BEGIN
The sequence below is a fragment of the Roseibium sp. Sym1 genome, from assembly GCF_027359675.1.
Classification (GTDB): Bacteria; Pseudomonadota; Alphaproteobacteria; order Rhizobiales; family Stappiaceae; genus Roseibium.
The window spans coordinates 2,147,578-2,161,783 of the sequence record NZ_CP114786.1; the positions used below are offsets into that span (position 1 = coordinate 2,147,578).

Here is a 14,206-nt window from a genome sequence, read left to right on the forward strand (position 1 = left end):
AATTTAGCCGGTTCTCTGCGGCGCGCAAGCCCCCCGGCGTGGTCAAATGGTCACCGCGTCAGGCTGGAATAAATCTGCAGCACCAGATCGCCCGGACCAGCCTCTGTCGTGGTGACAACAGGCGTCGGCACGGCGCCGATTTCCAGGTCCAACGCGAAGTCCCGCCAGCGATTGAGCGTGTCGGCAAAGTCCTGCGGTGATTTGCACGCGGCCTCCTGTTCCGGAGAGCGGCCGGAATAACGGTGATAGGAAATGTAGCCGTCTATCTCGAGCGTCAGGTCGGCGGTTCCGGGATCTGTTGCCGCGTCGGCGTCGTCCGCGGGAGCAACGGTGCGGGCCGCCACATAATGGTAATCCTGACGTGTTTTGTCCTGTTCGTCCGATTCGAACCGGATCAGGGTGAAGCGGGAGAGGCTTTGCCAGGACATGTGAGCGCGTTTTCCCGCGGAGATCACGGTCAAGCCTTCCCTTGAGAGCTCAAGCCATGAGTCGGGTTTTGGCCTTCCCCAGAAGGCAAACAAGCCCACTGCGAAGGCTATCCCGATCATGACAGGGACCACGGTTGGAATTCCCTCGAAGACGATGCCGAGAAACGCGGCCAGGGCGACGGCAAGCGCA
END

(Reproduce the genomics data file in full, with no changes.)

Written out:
The sequence below is a fragment of the Roseibium sp. Sym1 genome, from assembly GCF_027359675.1.
Classification (GTDB): Bacteria; Pseudomonadota; Alphaproteobacteria; order Rhizobiales; family Stappiaceae; genus Roseibium.
The window spans coordinates 2,147,578-2,161,783 of the sequence record NZ_CP114786.1; the positions used below are offsets into that span (position 1 = coordinate 2,147,578).

Here is a 14,206-nt window from a genome sequence, read left to right on the forward strand (position 1 = left end):
AATTTAGCCGGTTCTCTGCGGCGCGCAAGCCCCCCGGCGTGGTCAAATGGTCACCGCGTCAGGCTGGAATAAATCTGCAGCACCAGATCGCCCGGACCAGCCTCTGTCGTGGTGACAACAGGCGTCGGCACGGCGCCGATTTCCAGGTCCAACGCGAAGTCCCGCCAGCGATTGAGCGTGTCGGCAAAGTCCTGCGGTGATTTGCACGCGGCCTCCTGTTCCGGAGAGCGGCCGGAATAACGGTGATAGGAAATGTAGCCGTCTATCTCGAGCGTCAGGTCGGCGGTTCCGGGATCTGTTGCCGCGTCGGCGTCGTCCGCGGGAGCAACGGTGCGGGCCGCCACATAATGGTAATCCTGACGTGTTTTGTCCTGTTCGTCCGATTCGAACCGGATCAGGGTGAAGCGGGAGAGGCTTTGCCAGGACATGTGAGCGCGTTTTCCCGCGGAGATCACGGTCAAGCCTTCCCTTGAGAGCTCAAGCCATGAGTCGGGTTTTGGCCTTCCCCAGAAGGCAAACAAGCCCACTGCGAAGGCTATCCCGATCATGACAGGGACCACGGTTGGAATTCCCTCGAAGACGATGCCGAGAAACGCGGCCAGGGCGACGGCAAGCGCA